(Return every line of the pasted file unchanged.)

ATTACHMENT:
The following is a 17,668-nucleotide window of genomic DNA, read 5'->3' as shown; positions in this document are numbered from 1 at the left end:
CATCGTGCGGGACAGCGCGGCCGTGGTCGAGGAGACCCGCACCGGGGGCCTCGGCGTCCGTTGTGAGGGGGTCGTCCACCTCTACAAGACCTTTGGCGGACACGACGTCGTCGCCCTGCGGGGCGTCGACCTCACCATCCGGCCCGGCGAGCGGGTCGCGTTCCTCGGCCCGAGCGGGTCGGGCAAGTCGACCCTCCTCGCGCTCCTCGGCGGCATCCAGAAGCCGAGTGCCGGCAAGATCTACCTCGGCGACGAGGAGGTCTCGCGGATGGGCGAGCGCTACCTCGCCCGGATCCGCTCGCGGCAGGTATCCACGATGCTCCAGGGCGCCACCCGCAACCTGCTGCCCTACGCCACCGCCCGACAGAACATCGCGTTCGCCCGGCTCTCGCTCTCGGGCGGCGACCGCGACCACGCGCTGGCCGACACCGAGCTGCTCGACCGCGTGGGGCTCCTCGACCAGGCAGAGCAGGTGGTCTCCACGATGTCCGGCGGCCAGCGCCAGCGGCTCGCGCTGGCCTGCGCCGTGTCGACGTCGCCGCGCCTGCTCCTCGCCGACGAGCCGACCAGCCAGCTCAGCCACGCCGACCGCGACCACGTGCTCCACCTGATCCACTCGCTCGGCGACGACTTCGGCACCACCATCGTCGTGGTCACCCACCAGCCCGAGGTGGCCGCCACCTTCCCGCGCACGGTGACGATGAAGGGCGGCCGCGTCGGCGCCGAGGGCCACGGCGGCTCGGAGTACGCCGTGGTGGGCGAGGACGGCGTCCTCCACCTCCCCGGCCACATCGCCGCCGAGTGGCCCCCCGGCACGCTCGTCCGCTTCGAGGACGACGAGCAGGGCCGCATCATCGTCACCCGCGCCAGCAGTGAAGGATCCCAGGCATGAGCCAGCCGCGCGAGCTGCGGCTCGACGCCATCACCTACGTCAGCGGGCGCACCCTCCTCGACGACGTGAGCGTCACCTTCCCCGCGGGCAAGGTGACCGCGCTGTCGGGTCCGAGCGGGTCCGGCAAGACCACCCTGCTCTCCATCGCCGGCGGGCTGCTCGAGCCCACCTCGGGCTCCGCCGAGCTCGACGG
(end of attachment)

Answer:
The following is a 17,668-nucleotide window of genomic DNA, read 5'->3' as shown; positions in this document are numbered from 1 at the left end:
CATCGTGCGGGACAGCGCGGCCGTGGTCGAGGAGACCCGCACCGGGGGCCTCGGCGTCCGTTGTGAGGGGGTCGTCCACCTCTACAAGACCTTTGGCGGACACGACGTCGTCGCCCTGCGGGGCGTCGACCTCACCATCCGGCCCGGCGAGCGGGTCGCGTTCCTCGGCCCGAGCGGGTCGGGCAAGTCGACCCTCCTCGCGCTCCTCGGCGGCATCCAGAAGCCGAGTGCCGGCAAGATCTACCTCGGCGACGAGGAGGTCTCGCGGATGGGCGAGCGCTACCTCGCCCGGATCCGCTCGCGGCAGGTATCCACGATGCTCCAGGGCGCCACCCGCAACCTGCTGCCCTACGCCACCGCCCGACAGAACATCGCGTTCGCCCGGCTCTCGCTCTCGGGCGGCGACCGCGACCACGCGCTGGCCGACACCGAGCTGCTCGACCGCGTGGGGCTCCTCGACCAGGCAGAGCAGGTGGTCTCCACGATGTCCGGCGGCCAGCGCCAGCGGCTCGCGCTGGCCTGCGCCGTGTCGACGTCGCCGCGCCTGCTCCTCGCCGACGAGCCGACCAGCCAGCTCAGCCACGCCGACCGCGACCACGTGCTCCACCTGATCCACTCGCTCGGCGACGACTTCGGCACCACCATCGTCGTGGTCACCCACCAGCCCGAGGTGGCCGCCACCTTCCCGCGCACGGTGACGATGAAGGGCGGCCGCGTCGGCGCCGAGGGCCACGGCGGCTCGGAGTACGCCGTGGTGGGCGAGGACGGCGTCCTCCACCTCCCCGGCCACATCGCCGCCGAGTGGCCCCCCGGCACGCTCGTCCGCTTCGAGGACGACGAGCAGGGCCGCATCATCGTCACCCGCGCCAGCAGTGAAGGATCCCAGGCATGAGCCAGCCGCGCGAGCTGCGGCTCGACGCCATCACCTACGTCAGCGGGCGCACCCTCCTCGACGACGTGAGCGTCACCTTCCCCGCGGGCAAGGTGACCGCGCTGTCGGGTCCGAGCGGGTCCGGCAAGACCACCCTGCTCTCCATCGCCGGCGGGCTGCTCGAGCCCACCTCGGGCTCCGCCGAGCTCGACGG